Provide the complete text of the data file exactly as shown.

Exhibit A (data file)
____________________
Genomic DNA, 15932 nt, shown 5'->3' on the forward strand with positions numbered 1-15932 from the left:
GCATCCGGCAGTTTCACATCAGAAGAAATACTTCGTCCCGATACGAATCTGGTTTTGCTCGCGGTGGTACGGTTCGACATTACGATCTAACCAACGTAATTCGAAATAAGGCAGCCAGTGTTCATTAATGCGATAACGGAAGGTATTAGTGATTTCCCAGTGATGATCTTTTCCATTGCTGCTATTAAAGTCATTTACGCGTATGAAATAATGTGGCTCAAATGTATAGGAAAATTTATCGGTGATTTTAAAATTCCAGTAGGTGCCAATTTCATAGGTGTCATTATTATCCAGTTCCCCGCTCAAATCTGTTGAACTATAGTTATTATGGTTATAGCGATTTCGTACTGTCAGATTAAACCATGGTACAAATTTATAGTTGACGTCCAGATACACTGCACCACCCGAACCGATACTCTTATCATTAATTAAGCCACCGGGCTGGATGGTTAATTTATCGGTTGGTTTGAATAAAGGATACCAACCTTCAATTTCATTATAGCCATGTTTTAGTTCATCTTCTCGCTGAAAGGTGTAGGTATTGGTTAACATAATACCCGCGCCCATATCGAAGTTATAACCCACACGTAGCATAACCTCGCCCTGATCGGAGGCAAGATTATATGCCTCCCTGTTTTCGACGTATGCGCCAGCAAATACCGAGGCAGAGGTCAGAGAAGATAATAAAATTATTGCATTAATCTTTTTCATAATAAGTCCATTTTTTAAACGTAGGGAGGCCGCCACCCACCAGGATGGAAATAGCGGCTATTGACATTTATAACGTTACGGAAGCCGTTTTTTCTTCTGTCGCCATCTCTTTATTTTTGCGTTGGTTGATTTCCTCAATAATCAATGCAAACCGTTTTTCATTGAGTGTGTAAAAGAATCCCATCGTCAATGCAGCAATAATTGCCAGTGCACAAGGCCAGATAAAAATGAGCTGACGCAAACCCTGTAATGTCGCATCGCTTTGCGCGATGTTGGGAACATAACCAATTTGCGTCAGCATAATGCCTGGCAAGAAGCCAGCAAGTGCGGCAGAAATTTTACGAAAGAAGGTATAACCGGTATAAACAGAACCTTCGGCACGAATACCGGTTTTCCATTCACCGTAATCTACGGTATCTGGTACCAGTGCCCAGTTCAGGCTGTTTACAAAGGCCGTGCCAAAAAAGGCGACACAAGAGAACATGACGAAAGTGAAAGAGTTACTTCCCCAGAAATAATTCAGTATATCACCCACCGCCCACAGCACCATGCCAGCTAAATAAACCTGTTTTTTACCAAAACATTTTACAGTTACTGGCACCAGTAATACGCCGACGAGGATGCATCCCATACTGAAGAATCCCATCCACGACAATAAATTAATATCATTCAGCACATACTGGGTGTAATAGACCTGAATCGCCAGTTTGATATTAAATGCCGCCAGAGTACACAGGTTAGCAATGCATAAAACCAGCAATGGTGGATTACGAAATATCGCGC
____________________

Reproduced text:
Genomic DNA, 15932 nt, shown 5'->3' on the forward strand with positions numbered 1-15932 from the left:
GCATCCGGCAGTTTCACATCAGAAGAAATACTTCGTCCCGATACGAATCTGGTTTTGCTCGCGGTGGTACGGTTCGACATTACGATCTAACCAACGTAATTCGAAATAAGGCAGCCAGTGTTCATTAATGCGATAACGGAAGGTATTAGTGATTTCCCAGTGATGATCTTTTCCATTGCTGCTATTAAAGTCATTTACGCGTATGAAATAATGTGGCTCAAATGTATAGGAAAATTTATCGGTGATTTTAAAATTCCAGTAGGTGCCAATTTCATAGGTGTCATTATTATCCAGTTCCCCGCTCAAATCTGTTGAACTATAGTTATTATGGTTATAGCGATTTCGTACTGTCAGATTAAACCATGGTACAAATTTATAGTTGACGTCCAGATACACTGCACCACCCGAACCGATACTCTTATCATTAATTAAGCCACCGGGCTGGATGGTTAATTTATCGGTTGGTTTGAATAAAGGATACCAACCTTCAATTTCATTATAGCCATGTTTTAGTTCATCTTCTCGCTGAAAGGTGTAGGTATTGGTTAACATAATACCCGCGCCCATATCGAAGTTATAACCCACACGTAGCATAACCTCGCCCTGATCGGAGGCAAGATTATATGCCTCCCTGTTTTCGACGTATGCGCCAGCAAATACCGAGGCAGAGGTCAGAGAAGATAATAAAATTATTGCATTAATCTTTTTCATAATAAGTCCATTTTTTAAACGTAGGGAGGCCGCCACCCACCAGGATGGAAATAGCGGCTATTGACATTTATAACGTTACGGAAGCCGTTTTTTCTTCTGTCGCCATCTCTTTATTTTTGCGTTGGTTGATTTCCTCAATAATCAATGCAAACCGTTTTTCATTGAGTGTGTAAAAGAATCCCATCGTCAATGCAGCAATAATTGCCAGTGCACAAGGCCAGATAAAAATGAGCTGACGCAAACCCTGTAATGTCGCATCGCTTTGCGCGATGTTGGGAACATAACCAATTTGCGTCAGCATAATGCCTGGCAAGAAGCCAGCAAGTGCGGCAGAAATTTTACGAAAGAAGGTATAACCGGTATAAACAGAACCTTCGGCACGAATACCGGTTTTCCATTCACCGTAATCTACGGTATCTGGTACCAGTGCCCAGTTCAGGCTGTTTACAAAGGCCGTGCCAAAAAAGGCGACACAAGAGAACATGACGAAAGTGAAAGAGTTACTTCCCCAGAAATAATTCAGTATATCACCCACCGCCCACAGCACCATGCCAGCTAAATAAACCTGTTTTTTACCAAAACATTTTACAGTTACTGGCACCAGTAATACGCCGACGAGGATGCATCCCATACTGAAGAATCCCATCCACGACAATAAATTAATATCATTCAGCACATACTGGGTGTAATAGACCTGAATCGCCAGTTTGATATTAAATGCCGCCAGAGTACACAGGTTAGCAATGCATAAAACCAGCAATGGTGGATTACGAAATATCGCGC